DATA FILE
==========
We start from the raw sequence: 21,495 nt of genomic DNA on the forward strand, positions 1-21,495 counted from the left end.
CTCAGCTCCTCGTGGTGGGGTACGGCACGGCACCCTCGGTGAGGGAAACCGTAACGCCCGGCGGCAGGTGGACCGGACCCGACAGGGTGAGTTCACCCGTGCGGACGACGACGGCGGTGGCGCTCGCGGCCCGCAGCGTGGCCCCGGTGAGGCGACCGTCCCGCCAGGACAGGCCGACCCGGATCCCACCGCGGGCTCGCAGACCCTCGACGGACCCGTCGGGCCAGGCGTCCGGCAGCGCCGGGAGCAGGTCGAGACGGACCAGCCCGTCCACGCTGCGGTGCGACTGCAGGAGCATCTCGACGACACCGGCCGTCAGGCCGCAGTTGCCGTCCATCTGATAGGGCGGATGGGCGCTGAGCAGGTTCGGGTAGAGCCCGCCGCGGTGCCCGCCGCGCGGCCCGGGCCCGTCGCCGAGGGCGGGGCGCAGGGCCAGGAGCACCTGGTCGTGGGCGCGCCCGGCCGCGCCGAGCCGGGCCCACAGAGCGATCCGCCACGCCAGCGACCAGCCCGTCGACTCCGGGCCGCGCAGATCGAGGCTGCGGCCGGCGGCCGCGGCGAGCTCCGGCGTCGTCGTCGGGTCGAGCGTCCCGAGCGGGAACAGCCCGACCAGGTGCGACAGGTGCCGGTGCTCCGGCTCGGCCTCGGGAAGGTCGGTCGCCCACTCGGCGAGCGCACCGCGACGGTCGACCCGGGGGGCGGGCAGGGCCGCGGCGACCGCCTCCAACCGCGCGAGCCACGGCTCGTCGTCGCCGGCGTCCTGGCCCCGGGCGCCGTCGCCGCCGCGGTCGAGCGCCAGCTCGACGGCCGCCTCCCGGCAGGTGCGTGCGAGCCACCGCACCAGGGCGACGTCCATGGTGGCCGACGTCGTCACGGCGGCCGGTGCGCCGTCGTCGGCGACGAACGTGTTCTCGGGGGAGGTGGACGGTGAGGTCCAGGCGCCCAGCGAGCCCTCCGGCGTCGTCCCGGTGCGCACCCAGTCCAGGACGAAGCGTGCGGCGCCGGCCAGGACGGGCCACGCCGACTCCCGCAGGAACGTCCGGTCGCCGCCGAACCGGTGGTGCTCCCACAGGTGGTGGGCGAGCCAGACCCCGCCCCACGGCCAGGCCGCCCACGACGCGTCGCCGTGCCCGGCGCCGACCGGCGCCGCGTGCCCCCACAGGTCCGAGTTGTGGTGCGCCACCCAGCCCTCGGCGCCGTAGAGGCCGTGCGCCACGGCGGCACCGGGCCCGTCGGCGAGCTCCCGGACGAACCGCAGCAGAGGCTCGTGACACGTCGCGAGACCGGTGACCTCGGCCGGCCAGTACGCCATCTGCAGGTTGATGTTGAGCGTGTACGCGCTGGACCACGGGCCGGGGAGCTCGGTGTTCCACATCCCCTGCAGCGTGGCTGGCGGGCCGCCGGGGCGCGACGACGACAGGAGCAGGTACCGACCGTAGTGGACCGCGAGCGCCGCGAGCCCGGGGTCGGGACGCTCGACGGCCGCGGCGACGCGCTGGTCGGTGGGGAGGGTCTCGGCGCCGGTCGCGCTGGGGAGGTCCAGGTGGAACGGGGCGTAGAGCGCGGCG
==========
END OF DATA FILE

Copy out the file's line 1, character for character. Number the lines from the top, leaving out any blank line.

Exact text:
We start from the raw sequence: 21,495 nt of genomic DNA on the forward strand, positions 1-21,495 counted from the left end.